« Home | Koonji Guides Help You Get Things Done » | 100 Free Legal Internet TV Channels » | Joost Invites Update » | Tab Scope: Firefox Thumbnail Preview and Tab Navig... » | Joost Invites for All » | World Without Oil Launches » | Playble: The Pirate Bay's Answer to Free Music » | Profiting from the Virginia Tech Shootings Online » | SHOUTcast TV: Using Winamp to Watch TV and Videos » | Rapidshare.de Premium Link Maker »

Thursday, May 03, 2007

How to Listen to Pandora From Outside the USA

Loyal listeners of Pandora's customized radio stations who live outside the US will be in for a shock evening today (May 3): the site will be blocking all access to its services for users whose IP address doesn't reside in the US. Previously, all you had to do to prove you lived in the US was to input a US zip code.

Pandora is working on obtaining proper international licenses and is close to securing deals in the UK and Canada. However, listeners in the other countries may need to use more exotic means to access Pandora like using proxies or VPNs. This development isn't so great for Pandora, either: more than 50% of their traffic is from outside the US, according to the notoriously inaccurate Alexa.

Longtime readers will know that we hate censorship of any sort so, of course, we have come up with a list of alternatives to Pandora as well as ways to bypass the IP filter. All of this even before the censorship begins.

If you live outside the US, for now, your options are:
  1. Musicovery: This European webradio service serves up music based on your mood. One drawback is low audio quality in the free mode.

  2. Blogmusik: Like a giant jukebox in the sky. All you have to do is search for a song, and it'll be played immediately. Unlike Pandora, they don't try to give you alternative songs that sound similar; they just give you the song you want.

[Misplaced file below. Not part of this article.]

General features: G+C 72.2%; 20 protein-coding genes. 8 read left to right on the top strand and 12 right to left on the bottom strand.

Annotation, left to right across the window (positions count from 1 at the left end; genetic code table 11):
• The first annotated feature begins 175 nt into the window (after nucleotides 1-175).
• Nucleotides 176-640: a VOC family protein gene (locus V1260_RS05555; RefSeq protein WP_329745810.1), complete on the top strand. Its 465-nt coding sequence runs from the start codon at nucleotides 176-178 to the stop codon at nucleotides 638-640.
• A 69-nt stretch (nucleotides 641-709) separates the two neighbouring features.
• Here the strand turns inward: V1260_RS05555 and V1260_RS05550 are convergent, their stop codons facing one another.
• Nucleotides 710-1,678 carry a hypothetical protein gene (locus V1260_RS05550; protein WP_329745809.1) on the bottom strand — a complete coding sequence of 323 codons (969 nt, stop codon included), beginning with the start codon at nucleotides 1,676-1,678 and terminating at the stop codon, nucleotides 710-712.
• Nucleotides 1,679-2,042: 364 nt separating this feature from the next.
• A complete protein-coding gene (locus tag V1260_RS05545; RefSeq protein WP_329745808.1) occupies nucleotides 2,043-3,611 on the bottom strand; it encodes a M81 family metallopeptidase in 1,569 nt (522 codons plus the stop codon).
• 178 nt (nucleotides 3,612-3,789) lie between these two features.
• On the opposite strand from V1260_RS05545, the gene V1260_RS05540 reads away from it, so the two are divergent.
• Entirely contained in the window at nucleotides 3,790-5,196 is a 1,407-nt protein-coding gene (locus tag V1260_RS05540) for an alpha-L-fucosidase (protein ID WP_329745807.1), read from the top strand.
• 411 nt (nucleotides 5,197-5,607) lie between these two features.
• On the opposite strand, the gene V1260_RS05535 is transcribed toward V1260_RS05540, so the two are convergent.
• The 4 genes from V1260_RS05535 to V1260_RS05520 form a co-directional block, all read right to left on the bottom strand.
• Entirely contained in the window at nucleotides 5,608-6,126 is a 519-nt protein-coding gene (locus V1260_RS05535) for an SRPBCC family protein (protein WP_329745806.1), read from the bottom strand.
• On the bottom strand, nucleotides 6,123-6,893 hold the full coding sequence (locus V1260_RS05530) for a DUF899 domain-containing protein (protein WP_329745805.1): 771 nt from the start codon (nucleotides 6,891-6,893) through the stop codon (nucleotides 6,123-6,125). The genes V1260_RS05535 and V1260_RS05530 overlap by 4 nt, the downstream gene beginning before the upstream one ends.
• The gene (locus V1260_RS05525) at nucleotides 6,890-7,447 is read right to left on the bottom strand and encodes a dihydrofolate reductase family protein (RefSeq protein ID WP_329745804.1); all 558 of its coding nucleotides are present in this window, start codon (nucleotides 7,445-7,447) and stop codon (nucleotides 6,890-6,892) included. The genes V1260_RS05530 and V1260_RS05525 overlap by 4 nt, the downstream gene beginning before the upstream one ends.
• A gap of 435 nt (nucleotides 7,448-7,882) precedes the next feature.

3. If you can't bear to part with Pandora, you can always use a proxy or VPN to access the service.
Luckily, audio streams are much less bandwidth intensive than video so the proxy and VPN solutions out there will be able to handle the strain with ease.

Proxies don't work too well with Flash, unfortunately. You can test the web proxies on this list by trying to access www.pandora.com and seeing if the Flash player loads. However, sometimes, you'll see this message pop up:

Using a VPN (virtual private network) is probably the most reliable way to access Pandora. VPNs are very general purpose solutions since they let you do anything on the Internet that you're able to do with your own net connection. You can look into SecureIX and Hotspot Shield for free, publicly accessible VPNs. We've written about them in conjunction with downloading BitTorrent files and accessing TV streams from outside the US.


Send to a Friend!       Subscribe!      

    Stumble Upon Toolbar    

Comment Archive

Reader Comments:

Here is a guide on how to
set up HotSpotShield VPN to watch Hulu.com outside the U.S
. The guide can be used for any other service with country restrictions as well, including Pandora.

The VPN solution sounded quite interesting to me especially since I use DD-WRT, which will alllow me to permanently configure my router to keep open a connection to one of these networks - but then it struck me that this maybe potentially very dangerous... Wouldn't I be bridging my otheriwse secure private network with what is essentially anonymous traffic.

I am trying to find a solution where I configure a permanent route for a specific IP & port combination through to an anonymizer to use Pandora on my Squeezebox3. I've investigated squid and a few other installable packages for DD-WRT but none seem to offer the routing of only one single address.

Seems like a simple requirement. Anyone know if I can do this with just a straight routing rule??


Hotspot Sheild works WONDERFULLY! After fighting with proxies and all manner of other malarky, something finally works!!


You can actually fire up a vpn, open pandora, then close it again once the flash has loaded, and pandora will continue to download and play the tracks fine - clearly it only checks on your ip when you first load up the page.

...which means that in theory you don't need a vpn at all. You only have to intercept the one request and give the appropriate 'thumbs up' response.

...i'm on it ;)

sorry, disregard my previous comment. i'm an idiot... forgot to actually disconnect from vpn :S

Previous Posts

« Home